Lau­ra Nicole Dia­mond is the author of Shel­ter Us, a final­ist for the South­ern Cal­i­for­nia Inde­pen­dent Book­sellers Asso­ci­a­tion Fic­tion Award. She will be blog­ging here all week for Jew­ish Book Council’s Vis­it­ing Scribe series.

A few months after I gave birth to our first child, my hus­band and I went out for that rarest of date nights: din­ner and a movie. Third Street Prom­e­nade in San­ta Mon­i­ca bus­tled with peo­ple— teenagers and senior cit­i­zens and fam­i­lies with chil­dren of all ages. As we walked from the restau­rant to the the­ater, one woman sit­ting on a bench, her hand on a stroller, caught my eye. There was some­thing askew, some­thing that made me won­der about her all through the movie. When the cred­its rolled, I told my hus­band we had to go back to that bench.

The Prom­e­nade was qui­et and emp­ty, but the woman and her baby sat pre­cise­ly where they had been three hours ear­li­er. There was some­thing about her that broad­cast oth­er­li­ness.” We approached and asked if she was okay, and she explained that they had out­worn their wel­come with friends. They would sleep in that spot. They were homeless.

Maybe it was because we had a baby of our own, maybe it was because she revealed she was Jew­ish so I felt a cer­tain kin­ship, but we could not bear the thought of them — real­ly, her baby — sleep­ing out­side. But what could we do? Take them to our house? What if she was men­tal­ly ill? What if she harmed us or our baby? I didn’t think she would, but could I take that chance? I felt guilty, but knew we could not bring her home.

So we offered to take them to a motel for one night. She accept­ed and told us where to take her. We drove them there, pre­paid, said good­bye, and went home. I could not shake the thought that our act was tan­ta­mount to noth­ing. The next morn­ing at 11 AM, they would be with­out shel­ter again.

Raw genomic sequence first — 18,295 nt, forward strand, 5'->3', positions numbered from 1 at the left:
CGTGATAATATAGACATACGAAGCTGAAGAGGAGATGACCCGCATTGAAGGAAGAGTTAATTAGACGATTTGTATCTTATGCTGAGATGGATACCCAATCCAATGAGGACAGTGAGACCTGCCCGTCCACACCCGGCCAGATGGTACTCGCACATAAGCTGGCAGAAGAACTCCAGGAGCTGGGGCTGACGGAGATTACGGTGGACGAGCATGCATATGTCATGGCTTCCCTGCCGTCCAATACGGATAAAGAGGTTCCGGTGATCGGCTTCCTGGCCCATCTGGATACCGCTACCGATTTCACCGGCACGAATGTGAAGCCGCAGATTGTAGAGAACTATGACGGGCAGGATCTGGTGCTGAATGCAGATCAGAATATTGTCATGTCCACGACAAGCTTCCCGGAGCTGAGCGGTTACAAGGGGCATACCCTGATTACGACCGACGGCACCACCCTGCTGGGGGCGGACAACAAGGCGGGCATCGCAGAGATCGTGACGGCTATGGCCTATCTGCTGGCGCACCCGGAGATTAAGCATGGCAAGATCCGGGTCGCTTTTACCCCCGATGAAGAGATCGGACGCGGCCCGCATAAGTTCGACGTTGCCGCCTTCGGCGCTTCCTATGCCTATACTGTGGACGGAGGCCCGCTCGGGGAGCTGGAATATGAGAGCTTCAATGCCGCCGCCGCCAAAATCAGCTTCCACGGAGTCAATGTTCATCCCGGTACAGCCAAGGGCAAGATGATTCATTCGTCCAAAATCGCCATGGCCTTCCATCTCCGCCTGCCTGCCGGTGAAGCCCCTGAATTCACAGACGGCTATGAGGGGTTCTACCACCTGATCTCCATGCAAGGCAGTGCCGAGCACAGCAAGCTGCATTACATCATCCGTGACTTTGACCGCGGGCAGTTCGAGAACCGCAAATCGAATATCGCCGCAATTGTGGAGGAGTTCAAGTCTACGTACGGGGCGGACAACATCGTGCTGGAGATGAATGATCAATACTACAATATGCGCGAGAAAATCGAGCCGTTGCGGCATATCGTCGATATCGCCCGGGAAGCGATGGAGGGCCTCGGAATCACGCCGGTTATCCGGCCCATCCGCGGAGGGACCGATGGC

Per­haps it was guilt, or my good Jew­ish upbring­ing (one and the same thing?), but this inter­ac­tion gal­va­nized me to find and vol­un­teer for a non-prof­it that helped home­less fam­i­lies. I met young sin­gle moth­ers who were get­ting back on their feet with the help of social work­ers, fed­er­al­ly sub­si­dized rents, job train­ing, and their own determination.

Just as I couldn’t stop think­ing about that woman and her child dur­ing the movie, over the years I couldn’t stop think­ing about all of these women — their sto­ries, their courage, their set­backs, their suc­cess­es. They resided in my imag­i­na­tion and became an inte­gral part of my nov­el, Shel­ter Us. Shel­ter Us is the sto­ry of Sarah, a sub­ur­ban moth­er halt­ing­ly recov­er­ing from a ter­ri­ble loss, who becomes obsessed with sav­ing” a young home­less moth­er she sees on the streets of Los Ange­les. In the char­ac­ter of Josie, the home­less moth­er, I want­ed to human­ize one face of home­less­ness, to show the grit and resilience of the young moth­ers I had met.

Like so many peo­ple do when faced with intense need, Sarah strug­gles with how to help Josie. She con­sid­ers all of the con­cerns that pinged through my mind so many years before. Sarah, like me, wish­es the world were dif­fer­ent, that she could take them in. But Sarah makes a stark­ly dif­fer­ent choice than I did. She reach­es beyond the nor­mal con­ven­tions of do-good­ing and tzedakah, bust­ing the para­me­ters that say don’t get too close, don’t get too involved, with poten­tial­ly life-shat­ter­ing con­se­quences. As I wrote and revised, I was vexed by how to make Sarah’s out­reach to Josie more plau­si­ble. I found the answer in an unlike­ly place: Torah study.